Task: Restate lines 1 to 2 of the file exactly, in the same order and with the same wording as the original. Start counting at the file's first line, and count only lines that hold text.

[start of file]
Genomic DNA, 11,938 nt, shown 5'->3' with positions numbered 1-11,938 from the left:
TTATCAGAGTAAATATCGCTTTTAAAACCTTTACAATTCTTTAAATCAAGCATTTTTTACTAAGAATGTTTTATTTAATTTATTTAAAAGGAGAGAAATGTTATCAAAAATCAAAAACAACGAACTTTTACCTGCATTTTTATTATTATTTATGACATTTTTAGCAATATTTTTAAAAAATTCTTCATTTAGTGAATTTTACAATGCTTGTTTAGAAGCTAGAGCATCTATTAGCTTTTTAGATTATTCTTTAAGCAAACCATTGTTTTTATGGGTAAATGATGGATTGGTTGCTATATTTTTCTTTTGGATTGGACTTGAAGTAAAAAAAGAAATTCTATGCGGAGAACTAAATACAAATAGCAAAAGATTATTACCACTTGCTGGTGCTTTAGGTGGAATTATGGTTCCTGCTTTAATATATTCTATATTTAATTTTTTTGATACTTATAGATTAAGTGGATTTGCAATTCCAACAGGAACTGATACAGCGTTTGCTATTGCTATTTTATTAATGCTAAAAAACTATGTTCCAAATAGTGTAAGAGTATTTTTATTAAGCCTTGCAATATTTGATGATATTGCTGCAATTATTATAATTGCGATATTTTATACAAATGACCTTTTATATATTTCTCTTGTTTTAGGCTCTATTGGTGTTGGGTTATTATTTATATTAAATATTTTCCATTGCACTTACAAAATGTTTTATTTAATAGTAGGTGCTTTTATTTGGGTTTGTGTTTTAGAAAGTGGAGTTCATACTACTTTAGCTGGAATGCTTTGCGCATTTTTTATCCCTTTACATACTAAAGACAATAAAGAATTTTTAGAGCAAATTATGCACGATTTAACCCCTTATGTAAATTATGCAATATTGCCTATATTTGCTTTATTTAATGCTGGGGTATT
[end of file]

Genomic DNA, 11,938 nt, shown 5'->3' with positions numbered 1-11,938 from the left:
TTATCAGAGTAAATATCGCTTTTAAAACCTTTACAATTCTTTAAATCAAGCATTTTTTACTAAGAATGTTTTATTTAATTTATTTAAAAGGAGAGAAATGTTATCAAAAATCAAAAACAACGAACTTTTACCTGCATTTTTATTATTATTTATGACATTTTTAGCAATATTTTTAAAAAATTCTTCATTTAGTGAATTTTACAATGCTTGTTTAGAAGCTAGAGCATCTATTAGCTTTTTAGATTATTCTTTAAGCAAACCATTGTTTTTATGGGTAAATGATGGATTGGTTGCTATATTTTTCTTTTGGATTGGACTTGAAGTAAAAAAAGAAATTCTATGCGGAGAACTAAATACAAATAGCAAAAGATTATTACCACTTGCTGGTGCTTTAGGTGGAATTATGGTTCCTGCTTTAATATATTCTATATTTAATTTTTTTGATACTTATAGATTAAGTGGATTTGCAATTCCAACAGGAACTGATACAGCGTTTGCTATTGCTATTTTATTAATGCTAAAAAACTATGTTCCAAATAGTGTAAGAGTATTTTTATTAAGCCTTGCAATATTTGATGATATTGCTGCAATTATTATAATTGCGATATTTTATACAAATGACCTTTTATATATTTCTCTTGTTTTAGGCTCTATTGGTGTTGGGTTATTATTTATATTAAATATTTTCCATTGCACTTACAAAATGTTTTATTTAATAGTAGGTGCTTTTATTTGGGTTTGTGTTTTAGAAAGTGGAGTTCATACTACTTTAGCTGGAATGCTTTGCGCATTTTTTATCCCTTTACATACTAAAGACAATAAAGAATTTTTAGAGCAAATTATGCACGATTTAACCCCTTATGTAAATTATGCAATATTGCCTATATTTGCTTTATTTAATGCTGGGGTATT